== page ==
Here are variant contemporaneous solutions in different styles by the same architect for nearly identical corner sites a block apart. Ambrose Burnside's eclectic brick mansard-roofed house in the Second Empire manner is the showier and more ambitious of the two architecturally and programmatically. Stone dared to locate the entrance of the house at its apex, in a curved bay, sweeping an entrance porch around it and out over the steeply sloping corner, while trailing the service wing down the hill along Planet Street. It was a conspicuous house for Rhode Island's contribution to the general staff of the Union Army, who continues to sit (in bronze, on his horse) in Kennedy Plaza. A rifle manufacturer, he returned to civilian life as an active politician, first as governor, then as United States senator.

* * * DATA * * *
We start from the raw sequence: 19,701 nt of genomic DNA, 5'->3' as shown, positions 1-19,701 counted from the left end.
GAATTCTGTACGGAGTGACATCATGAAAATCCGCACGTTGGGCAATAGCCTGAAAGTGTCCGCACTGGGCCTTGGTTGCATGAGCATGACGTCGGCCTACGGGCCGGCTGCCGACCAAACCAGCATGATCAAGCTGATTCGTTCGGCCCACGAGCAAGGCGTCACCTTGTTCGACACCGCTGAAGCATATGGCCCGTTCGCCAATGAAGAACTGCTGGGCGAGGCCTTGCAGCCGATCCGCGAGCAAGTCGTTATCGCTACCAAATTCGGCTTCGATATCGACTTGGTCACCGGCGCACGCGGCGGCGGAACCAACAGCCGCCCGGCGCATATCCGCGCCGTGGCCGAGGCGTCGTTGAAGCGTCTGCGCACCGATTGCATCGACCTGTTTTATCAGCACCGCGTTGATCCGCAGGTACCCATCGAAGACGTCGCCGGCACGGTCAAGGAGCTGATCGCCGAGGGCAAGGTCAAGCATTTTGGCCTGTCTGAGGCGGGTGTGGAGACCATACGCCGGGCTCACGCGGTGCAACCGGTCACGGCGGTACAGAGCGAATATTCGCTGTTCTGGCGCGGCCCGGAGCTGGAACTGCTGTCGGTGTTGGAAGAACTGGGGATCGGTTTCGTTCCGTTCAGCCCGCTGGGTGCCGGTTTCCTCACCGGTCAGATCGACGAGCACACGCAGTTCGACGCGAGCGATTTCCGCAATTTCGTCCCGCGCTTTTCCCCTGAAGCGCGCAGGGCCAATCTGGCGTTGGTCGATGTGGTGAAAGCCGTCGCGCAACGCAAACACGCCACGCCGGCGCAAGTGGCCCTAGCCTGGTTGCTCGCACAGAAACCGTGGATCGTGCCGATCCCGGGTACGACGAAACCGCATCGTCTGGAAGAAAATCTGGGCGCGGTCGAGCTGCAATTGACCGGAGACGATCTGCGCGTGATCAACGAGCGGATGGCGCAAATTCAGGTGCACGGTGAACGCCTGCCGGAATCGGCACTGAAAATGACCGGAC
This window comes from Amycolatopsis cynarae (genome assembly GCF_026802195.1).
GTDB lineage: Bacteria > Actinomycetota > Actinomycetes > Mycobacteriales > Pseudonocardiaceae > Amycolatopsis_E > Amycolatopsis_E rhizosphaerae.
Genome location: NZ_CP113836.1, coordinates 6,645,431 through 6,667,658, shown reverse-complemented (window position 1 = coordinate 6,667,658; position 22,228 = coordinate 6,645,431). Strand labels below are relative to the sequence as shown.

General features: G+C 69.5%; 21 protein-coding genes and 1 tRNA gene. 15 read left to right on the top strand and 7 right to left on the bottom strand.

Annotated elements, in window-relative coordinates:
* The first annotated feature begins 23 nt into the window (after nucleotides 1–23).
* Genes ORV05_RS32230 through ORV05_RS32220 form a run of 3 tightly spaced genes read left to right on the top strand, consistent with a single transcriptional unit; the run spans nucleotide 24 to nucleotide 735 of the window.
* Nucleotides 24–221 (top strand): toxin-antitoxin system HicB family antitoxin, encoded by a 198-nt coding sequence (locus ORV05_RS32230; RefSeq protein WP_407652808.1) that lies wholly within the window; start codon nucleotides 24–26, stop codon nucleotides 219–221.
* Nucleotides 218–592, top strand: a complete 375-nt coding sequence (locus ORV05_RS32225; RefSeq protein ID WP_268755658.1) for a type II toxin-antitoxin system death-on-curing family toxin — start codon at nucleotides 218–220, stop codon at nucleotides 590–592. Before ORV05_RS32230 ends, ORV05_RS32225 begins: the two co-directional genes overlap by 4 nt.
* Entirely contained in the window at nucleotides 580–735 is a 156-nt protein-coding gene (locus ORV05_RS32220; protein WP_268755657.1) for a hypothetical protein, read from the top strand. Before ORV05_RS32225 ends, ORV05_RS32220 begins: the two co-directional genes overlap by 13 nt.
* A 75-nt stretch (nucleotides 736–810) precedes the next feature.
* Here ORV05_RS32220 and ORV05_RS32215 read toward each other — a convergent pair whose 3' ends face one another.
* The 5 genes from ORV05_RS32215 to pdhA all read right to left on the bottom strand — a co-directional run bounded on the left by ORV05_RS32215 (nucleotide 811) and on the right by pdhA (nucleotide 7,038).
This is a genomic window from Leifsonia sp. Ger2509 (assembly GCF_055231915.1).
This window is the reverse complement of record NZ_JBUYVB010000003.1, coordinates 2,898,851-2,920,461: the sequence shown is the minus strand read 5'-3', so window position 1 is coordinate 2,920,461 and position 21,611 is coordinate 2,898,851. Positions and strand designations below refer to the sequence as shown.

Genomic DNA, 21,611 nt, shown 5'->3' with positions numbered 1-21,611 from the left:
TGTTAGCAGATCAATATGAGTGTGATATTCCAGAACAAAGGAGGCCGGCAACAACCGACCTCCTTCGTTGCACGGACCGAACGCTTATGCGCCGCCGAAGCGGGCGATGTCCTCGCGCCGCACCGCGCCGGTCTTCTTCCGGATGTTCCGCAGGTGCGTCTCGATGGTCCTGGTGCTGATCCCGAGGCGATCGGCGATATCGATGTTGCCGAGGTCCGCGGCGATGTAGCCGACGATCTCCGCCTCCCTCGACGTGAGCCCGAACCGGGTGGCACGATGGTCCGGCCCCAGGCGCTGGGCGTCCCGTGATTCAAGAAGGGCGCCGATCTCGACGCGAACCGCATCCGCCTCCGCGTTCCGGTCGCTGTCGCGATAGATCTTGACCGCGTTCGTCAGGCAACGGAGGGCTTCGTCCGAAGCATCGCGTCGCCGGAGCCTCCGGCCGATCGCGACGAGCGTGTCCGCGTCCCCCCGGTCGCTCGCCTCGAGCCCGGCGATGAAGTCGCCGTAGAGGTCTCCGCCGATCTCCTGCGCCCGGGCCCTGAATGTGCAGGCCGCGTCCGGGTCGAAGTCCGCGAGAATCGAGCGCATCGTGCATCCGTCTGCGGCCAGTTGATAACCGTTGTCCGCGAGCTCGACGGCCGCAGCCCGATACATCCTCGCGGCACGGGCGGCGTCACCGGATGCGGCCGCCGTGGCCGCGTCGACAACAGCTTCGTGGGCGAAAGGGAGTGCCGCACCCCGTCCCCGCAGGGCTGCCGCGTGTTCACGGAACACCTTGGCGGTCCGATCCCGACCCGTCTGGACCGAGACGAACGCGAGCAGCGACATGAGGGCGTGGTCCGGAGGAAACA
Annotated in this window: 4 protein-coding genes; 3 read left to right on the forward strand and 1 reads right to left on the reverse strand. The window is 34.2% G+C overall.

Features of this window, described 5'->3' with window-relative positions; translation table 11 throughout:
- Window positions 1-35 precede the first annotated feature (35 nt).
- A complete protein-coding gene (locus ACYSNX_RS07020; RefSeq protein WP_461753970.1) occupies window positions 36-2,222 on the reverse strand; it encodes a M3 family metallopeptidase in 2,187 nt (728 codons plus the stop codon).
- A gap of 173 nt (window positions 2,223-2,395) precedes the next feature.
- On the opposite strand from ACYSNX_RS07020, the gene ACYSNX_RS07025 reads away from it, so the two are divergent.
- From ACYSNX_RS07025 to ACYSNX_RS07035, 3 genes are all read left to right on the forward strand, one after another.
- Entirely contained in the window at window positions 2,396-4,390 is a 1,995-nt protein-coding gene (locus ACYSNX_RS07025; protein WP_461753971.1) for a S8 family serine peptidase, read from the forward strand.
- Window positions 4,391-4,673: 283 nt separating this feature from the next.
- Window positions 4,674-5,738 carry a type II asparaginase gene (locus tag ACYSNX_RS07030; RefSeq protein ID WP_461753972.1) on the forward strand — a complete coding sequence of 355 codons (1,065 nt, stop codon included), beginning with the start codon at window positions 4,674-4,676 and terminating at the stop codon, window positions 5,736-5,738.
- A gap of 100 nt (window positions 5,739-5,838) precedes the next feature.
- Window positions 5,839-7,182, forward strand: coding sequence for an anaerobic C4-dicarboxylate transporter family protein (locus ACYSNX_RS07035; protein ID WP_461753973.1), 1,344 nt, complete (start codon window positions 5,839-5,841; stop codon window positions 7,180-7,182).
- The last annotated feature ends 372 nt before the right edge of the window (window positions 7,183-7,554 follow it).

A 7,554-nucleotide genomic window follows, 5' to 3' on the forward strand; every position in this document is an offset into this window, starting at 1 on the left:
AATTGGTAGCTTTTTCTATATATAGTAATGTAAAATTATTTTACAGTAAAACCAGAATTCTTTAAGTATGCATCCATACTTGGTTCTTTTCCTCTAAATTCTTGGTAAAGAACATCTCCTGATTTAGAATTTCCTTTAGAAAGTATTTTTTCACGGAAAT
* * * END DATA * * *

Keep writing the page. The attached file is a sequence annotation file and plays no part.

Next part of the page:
The restrained Hall House would probably have been designated as Modern Gothic at the time. It was built for the widow of a beloved pastor of the Unitarian Church with funds contributed by grateful parishioners. Clipped on a diagonal at the corner of its ground story, the upper story extends on bracketing to a full right angle, while downhill the mass nicely adjusts to the street diagonal. The inset door with its second-story bay poking into a corner of the front gable is delightfully quirky.